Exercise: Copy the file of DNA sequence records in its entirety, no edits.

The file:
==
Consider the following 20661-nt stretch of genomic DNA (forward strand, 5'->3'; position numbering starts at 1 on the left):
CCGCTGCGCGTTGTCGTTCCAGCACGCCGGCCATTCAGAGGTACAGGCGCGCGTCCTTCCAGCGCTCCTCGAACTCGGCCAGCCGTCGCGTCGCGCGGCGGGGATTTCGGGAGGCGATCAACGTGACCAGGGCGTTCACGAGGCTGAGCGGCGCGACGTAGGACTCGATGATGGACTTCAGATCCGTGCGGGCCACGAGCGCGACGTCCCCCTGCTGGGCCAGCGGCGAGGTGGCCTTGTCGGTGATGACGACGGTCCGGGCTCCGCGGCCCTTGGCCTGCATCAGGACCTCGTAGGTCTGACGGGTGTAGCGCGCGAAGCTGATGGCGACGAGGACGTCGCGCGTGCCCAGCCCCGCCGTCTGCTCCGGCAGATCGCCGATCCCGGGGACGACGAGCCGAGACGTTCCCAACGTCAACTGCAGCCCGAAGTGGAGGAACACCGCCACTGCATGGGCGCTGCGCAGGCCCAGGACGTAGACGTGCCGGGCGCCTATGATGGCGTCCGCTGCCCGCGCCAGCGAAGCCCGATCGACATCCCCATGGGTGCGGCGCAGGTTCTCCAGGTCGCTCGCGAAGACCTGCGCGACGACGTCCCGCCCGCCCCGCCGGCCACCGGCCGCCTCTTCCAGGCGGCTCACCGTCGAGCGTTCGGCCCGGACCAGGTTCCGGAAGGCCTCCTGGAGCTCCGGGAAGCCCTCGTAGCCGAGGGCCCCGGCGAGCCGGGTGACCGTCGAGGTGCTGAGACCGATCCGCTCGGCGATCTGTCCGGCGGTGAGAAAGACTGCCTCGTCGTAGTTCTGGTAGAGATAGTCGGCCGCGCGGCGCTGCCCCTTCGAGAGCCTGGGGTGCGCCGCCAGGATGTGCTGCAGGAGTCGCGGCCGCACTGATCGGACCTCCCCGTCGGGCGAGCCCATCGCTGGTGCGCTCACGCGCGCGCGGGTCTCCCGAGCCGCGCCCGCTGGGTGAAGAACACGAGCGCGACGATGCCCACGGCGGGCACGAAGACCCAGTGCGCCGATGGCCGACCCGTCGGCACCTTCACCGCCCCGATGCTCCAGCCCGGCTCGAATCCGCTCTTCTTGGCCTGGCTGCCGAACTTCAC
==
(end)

Consider the following 20661-nt stretch of genomic DNA (forward strand, 5'->3'; position numbering starts at 1 on the left):
CCGCTGCGCGTTGTCGTTCCAGCACGCCGGCCATTCAGAGGTACAGGCGCGCGTCCTTCCAGCGCTCCTCGAACTCGGCCAGCCGTCGCGTCGCGCGGCGGGGATTTCGGGAGGCGATCAACGTGACCAGGGCGTTCACGAGGCTGAGCGGCGCGACGTAGGACTCGATGATGGACTTCAGATCCGTGCGGGCCACGAGCGCGACGTCCCCCTGCTGGGCCAGCGGCGAGGTGGCCTTGTCGGTGATGACGACGGTCCGGGCTCCGCGGCCCTTGGCCTGCATCAGGACCTCGTAGGTCTGACGGGTGTAGCGCGCGAAGCTGATGGCGACGAGGACGTCGCGCGTGCCCAGCCCCGCCGTCTGCTCCGGCAGATCGCCGATCCCGGGGACGACGAGCCGAGACGTTCCCAACGTCAACTGCAGCCCGAAGTGGAGGAACACCGCCACTGCATGGGCGCTGCGCAGGCCCAGGACGTAGACGTGCCGGGCGCCTATGATGGCGTCCGCTGCCCGCGCCAGCGAAGCCCGATCGACATCCCCATGGGTGCGGCGCAGGTTCTCCAGGTCGCTCGCGAAGACCTGCGCGACGACGTCCCGCCCGCCCCGCCGGCCACCGGCCGCCTCTTCCAGGCGGCTCACCGTCGAGCGTTCGGCCCGGACCAGGTTCCGGAAGGCCTCCTGGAGCTCCGGGAAGCCCTCGTAGCCGAGGGCCCCGGCGAGCCGGGTGACCGTCGAGGTGCTGAGACCGATCCGCTCGGCGATCTGTCCGGCGGTGAGAAAGACTGCCTCGTCGTAGTTCTGGTAGAGATAGTCGGCCGCGCGGCGCTGCCCCTTCGAGAGCCTGGGGTGCGCCGCCAGGATGTGCTGCAGGAGTCGCGGCCGCACTGATCGGACCTCCCCGTCGGGCGAGCCCATCGCTGGTGCGCTCACGCGCGCGCGGGTCTCCCGAGCCGCGCCCGCTGGGTGAAGAACACGAGCGCGACGATGCCCACGGCGGGCACGAAGACCCAGTGCGCCGATGGCCGACCCGTCGGCACCTTCACCGCCCCGATGCTCCAGCCCGGCTCGAATCCGCTCTTCTTGGCCTGGCTGCCGAACTTCAC